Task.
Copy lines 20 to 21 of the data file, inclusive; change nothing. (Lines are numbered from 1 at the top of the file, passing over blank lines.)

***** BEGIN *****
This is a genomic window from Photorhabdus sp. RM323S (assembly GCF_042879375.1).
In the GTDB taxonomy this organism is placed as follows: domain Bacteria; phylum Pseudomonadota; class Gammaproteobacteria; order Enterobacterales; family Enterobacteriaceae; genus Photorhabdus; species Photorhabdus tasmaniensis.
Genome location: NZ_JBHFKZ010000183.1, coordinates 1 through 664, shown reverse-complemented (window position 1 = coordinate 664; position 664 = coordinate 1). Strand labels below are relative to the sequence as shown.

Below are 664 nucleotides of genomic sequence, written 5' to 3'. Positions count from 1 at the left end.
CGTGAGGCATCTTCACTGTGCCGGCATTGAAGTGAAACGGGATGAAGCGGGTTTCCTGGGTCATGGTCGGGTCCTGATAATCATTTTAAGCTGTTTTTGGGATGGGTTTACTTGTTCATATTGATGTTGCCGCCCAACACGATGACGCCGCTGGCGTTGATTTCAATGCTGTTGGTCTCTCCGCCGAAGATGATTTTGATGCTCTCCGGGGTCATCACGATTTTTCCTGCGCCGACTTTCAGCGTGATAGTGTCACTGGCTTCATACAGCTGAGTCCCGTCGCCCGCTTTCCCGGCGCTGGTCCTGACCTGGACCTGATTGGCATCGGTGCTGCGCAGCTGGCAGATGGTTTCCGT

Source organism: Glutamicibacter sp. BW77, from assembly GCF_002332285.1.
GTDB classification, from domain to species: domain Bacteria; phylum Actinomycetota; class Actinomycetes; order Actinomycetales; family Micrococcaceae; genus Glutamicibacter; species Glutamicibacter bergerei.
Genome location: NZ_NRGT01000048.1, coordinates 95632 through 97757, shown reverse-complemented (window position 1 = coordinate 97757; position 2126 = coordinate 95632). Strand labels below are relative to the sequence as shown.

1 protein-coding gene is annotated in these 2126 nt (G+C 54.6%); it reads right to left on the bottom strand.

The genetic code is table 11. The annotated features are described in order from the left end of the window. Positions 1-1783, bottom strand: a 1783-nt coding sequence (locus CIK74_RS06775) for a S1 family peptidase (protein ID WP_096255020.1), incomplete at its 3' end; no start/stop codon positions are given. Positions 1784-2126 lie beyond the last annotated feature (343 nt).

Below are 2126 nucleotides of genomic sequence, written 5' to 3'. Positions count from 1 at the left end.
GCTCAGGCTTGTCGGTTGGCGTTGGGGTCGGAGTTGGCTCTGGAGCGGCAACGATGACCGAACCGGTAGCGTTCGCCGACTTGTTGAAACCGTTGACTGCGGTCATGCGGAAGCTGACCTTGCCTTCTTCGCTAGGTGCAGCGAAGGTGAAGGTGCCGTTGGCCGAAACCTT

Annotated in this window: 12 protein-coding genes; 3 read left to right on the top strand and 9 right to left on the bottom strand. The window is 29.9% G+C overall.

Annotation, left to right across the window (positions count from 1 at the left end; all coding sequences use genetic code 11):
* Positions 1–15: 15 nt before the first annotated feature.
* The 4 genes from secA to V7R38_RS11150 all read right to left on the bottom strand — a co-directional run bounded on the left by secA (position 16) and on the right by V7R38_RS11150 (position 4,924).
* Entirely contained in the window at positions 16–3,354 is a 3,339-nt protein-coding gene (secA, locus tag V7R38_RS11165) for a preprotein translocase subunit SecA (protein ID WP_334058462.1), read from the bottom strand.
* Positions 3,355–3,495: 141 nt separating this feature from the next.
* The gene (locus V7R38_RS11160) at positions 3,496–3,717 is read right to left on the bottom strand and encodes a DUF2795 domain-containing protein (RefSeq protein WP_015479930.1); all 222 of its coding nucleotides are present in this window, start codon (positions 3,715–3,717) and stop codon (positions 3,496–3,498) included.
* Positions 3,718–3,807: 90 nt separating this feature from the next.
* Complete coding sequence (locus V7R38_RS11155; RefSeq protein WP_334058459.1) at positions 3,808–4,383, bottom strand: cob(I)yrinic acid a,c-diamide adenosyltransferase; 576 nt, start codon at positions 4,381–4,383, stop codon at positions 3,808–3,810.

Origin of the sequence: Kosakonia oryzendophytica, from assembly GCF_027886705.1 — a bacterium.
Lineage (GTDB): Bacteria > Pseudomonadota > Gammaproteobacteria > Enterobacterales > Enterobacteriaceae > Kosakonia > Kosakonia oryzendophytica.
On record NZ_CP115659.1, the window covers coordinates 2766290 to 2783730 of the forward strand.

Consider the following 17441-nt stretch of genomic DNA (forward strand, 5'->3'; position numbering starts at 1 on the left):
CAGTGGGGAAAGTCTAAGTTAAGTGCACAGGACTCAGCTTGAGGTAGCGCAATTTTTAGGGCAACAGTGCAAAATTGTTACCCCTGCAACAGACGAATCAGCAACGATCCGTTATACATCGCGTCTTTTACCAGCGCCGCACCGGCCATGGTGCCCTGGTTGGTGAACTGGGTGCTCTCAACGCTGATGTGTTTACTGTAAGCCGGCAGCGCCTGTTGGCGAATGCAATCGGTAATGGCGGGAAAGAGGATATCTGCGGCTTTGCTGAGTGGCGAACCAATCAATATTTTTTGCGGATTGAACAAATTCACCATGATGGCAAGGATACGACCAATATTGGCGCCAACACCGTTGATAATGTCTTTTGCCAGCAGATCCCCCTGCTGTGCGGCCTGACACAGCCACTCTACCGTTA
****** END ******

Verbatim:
* Positions 3,718–3,807: 90 nt separating this feature from the next.
* Complete coding sequence (locus V7R38_RS11155; RefSeq protein WP_334058459.1) at positions 3,808–4,383, bottom strand: cob(I)yrinic acid a,c-diamide adenosyltransferase; 576 nt, start codon at positions 4,381–4,383, stop codon at positions 3,808–3,810.